It started on Monday. I had returned from a run to Portland and noticed the trip had really taken a toll. I was exhausted in that way you are when you've shoved a Volkswagen Beetle up a hill with the emergency brake on.
By noon I was crabby and ready to drop under my desk for a nap. Plus my stomach had its knickers in a knot.
When I walked anywhere it felt like my head was trailing 24 inches behind my feet and I couldn't remember where I was walking or why.
But the truly alarming symptom was that my heart seemed to have developed another lobe or ventricle or something that was causing an extra thumping every few minutes.
Did I mention I was cranky?
I knew I had counted carbs all weekend, even with an amazing "bacavo" -- yes, that is short for "bacon avocado" -- omelet at the St. Johns Cafe, so I wasn't worried about a blood sugar surge making me wonky.
On Tuesday I was feeling like I might have to fall over for a few minutes on my way to the bathroom from my desk. People were starting to ask if I was feeling OK. My friend Marsha told me that evening she didn't like the looks of me.
In a mothering sort of way, not like Marshal Matt Dillon chasing the bad guy out of Dodge City.
By Wednesday I knew something was up besides the strain of trying to work on my kitchen remodeling every evening. I was eating low-carb and exercising and getting nowhere.
A light bulb clicked on. My diabetes educator had recently mentioned not feeling so hot because of a low blood sugar day (she's a Type 1 diabetic and uses an insulin pump). At the time I wondered what that felt like and now I decided to diagnose with Google.
Aye, there it was, on the Mayo Clinic website: Your brain needs a steady supply of sugar (glucose), for it neither stores nor manufactures its own energy supply. If glucose levels become too low, as occurs with hypoglycemia, it can have these effects on your brain:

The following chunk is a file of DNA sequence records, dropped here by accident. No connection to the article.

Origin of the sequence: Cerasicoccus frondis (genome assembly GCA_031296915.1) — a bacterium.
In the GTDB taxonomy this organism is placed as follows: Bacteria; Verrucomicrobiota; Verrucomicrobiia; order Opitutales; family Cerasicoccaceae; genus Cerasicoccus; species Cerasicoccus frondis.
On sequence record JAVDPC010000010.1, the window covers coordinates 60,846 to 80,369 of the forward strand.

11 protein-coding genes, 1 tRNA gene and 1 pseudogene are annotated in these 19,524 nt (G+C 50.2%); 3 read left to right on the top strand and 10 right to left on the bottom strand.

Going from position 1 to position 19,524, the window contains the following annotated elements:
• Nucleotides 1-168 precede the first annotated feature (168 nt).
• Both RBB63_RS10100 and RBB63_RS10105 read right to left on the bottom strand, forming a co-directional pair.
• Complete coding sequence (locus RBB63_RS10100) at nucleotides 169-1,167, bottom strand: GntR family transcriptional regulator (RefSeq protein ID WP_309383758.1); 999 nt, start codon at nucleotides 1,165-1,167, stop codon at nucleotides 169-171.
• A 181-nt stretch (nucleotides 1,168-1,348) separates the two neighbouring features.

Confusion, abnormal behavior or both, such as the inability to complete routine tasks; visual disturbances, such as double vision and blurred vision; seizures, though uncommon; loss of consciousness, though uncommon.
Hypoglycemia may also cause these other signs and symptoms: Heart palpitations; tremor; anxiety; sweating; hunger.
The National Institutes of Health agreed, adding weakness and "feeling tired, irritable, or confused after waking up." Which explains why I couldn't remember Tuesday was Tuesday on Tuesday when the alarm jangled.
Avoiding hypoglycemia can be a real balancing act for diabetics taking certain diabetes medications. There are also some seriously scary underlying causes like tumors, liver and kidney disease and endocrine deficiencies.
I read that my symptoms can be linked to other health issues, as well, but hypoglycemia seemed the easy target -- my daily carb count has steadily dropped and the remodeling was eating (sorry!) away my evenings. Basically, I had been forgetting to consume enough food, most likely carbohydrates.
Which, please note, is the first time in recorded history I just didn't think about food or eating or flavor or the way chocolate soothes your soul.
This has been coming, however. As I have removed the behavior-dictating bonds of carbohydrates, I have found myself to so rarely be seeking food that when I am, it's noteworthy. As in, "Would you look at that? I'm actually hungry!"
My low blood sugar didn't seem like something worth bothering my own Dr. Mike with, so Dr. Google at the Mayo Clinic stepped in again.
"The initial treatment depends on your symptoms. Early symptoms can usually be treated by consuming sugar, such as eating candy, drinking fruit juice or taking glucose tablets to raise your blood sugar level. If your symptoms are more severe, impairing your ability to take sugar by mouth, you may need intravenous glucose or an injection of glucagon. If you're prone to severe episodes of hypoglycemia, ask your doctor if a home glucagon kit might be appropriate for you."
I figured I would just go out to the U-B's coffee service area and wrap my lips around a plastic spoonful of sugar -- five grams of carbs, much less than chugging some orange juice (with more than 35 grams of carbs) from the vending machine.
Within 15 minutes I was beginning to feel like my brain was still attached to my skull. In an hour, I was almost able to stay awake in a reporter's meeting.
Now, of course, I have homework. The lovely Maria Lizotte, a Walla Walla-area diabetes educator, has commanded me to take my little poky blood meter monitor everywhere I go and take a reading the next time I feel like I'm orbiting the sun without a rocket. And I have to record what I ate prior to the experience.
Mostly, however, I am just going to be better about what I do at night. Dinner first, remodeling second.
Sheila Hagar can be reached at firstname.lastname@example.org or 526-8322.